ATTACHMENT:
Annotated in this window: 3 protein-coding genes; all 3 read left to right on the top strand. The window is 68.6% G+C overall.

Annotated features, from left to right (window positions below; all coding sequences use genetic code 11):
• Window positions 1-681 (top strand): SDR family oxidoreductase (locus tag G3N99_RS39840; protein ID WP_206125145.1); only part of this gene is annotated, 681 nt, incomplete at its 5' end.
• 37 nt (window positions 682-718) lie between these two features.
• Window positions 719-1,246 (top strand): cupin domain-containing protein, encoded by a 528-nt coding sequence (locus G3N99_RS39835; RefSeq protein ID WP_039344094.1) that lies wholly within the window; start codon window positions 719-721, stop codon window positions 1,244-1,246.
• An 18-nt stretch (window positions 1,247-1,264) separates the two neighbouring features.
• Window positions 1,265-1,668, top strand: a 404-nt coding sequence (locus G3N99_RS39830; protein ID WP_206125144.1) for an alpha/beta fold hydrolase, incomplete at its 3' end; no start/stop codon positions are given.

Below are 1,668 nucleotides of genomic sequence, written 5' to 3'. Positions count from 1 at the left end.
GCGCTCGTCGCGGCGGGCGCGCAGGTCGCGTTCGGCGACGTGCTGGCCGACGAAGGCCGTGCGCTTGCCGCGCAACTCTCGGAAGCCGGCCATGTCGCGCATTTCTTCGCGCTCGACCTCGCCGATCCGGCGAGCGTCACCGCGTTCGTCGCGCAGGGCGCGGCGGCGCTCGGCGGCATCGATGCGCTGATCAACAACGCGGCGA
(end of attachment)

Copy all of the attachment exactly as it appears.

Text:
Annotated in this window: 3 protein-coding genes; all 3 read left to right on the top strand. The window is 68.6% G+C overall.

Annotated features, from left to right (window positions below; all coding sequences use genetic code 11):
• Window positions 1-681 (top strand): SDR family oxidoreductase (locus tag G3N99_RS39840; protein ID WP_206125145.1); only part of this gene is annotated, 681 nt, incomplete at its 5' end.
• 37 nt (window positions 682-718) lie between these two features.
• Window positions 719-1,246 (top strand): cupin domain-containing protein, encoded by a 528-nt coding sequence (locus G3N99_RS39835; RefSeq protein ID WP_039344094.1) that lies wholly within the window; start codon window positions 719-721, stop codon window positions 1,244-1,246.
• An 18-nt stretch (window positions 1,247-1,264) separates the two neighbouring features.
• Window positions 1,265-1,668, top strand: a 404-nt coding sequence (locus G3N99_RS39830; protein ID WP_206125144.1) for an alpha/beta fold hydrolase, incomplete at its 3' end; no start/stop codon positions are given.

Below are 1,668 nucleotides of genomic sequence, written 5' to 3'. Positions count from 1 at the left end.
GCGCTCGTCGCGGCGGGCGCGCAGGTCGCGTTCGGCGACGTGCTGGCCGACGAAGGCCGTGCGCTTGCCGCGCAACTCTCGGAAGCCGGCCATGTCGCGCATTTCTTCGCGCTCGACCTCGCCGATCCGGCGAGCGTCACCGCGTTCGTCGCGCAGGGCGCGGCGGCGCTCGGCGGCATCGATGCGCTGATCAACAACGCGGCGA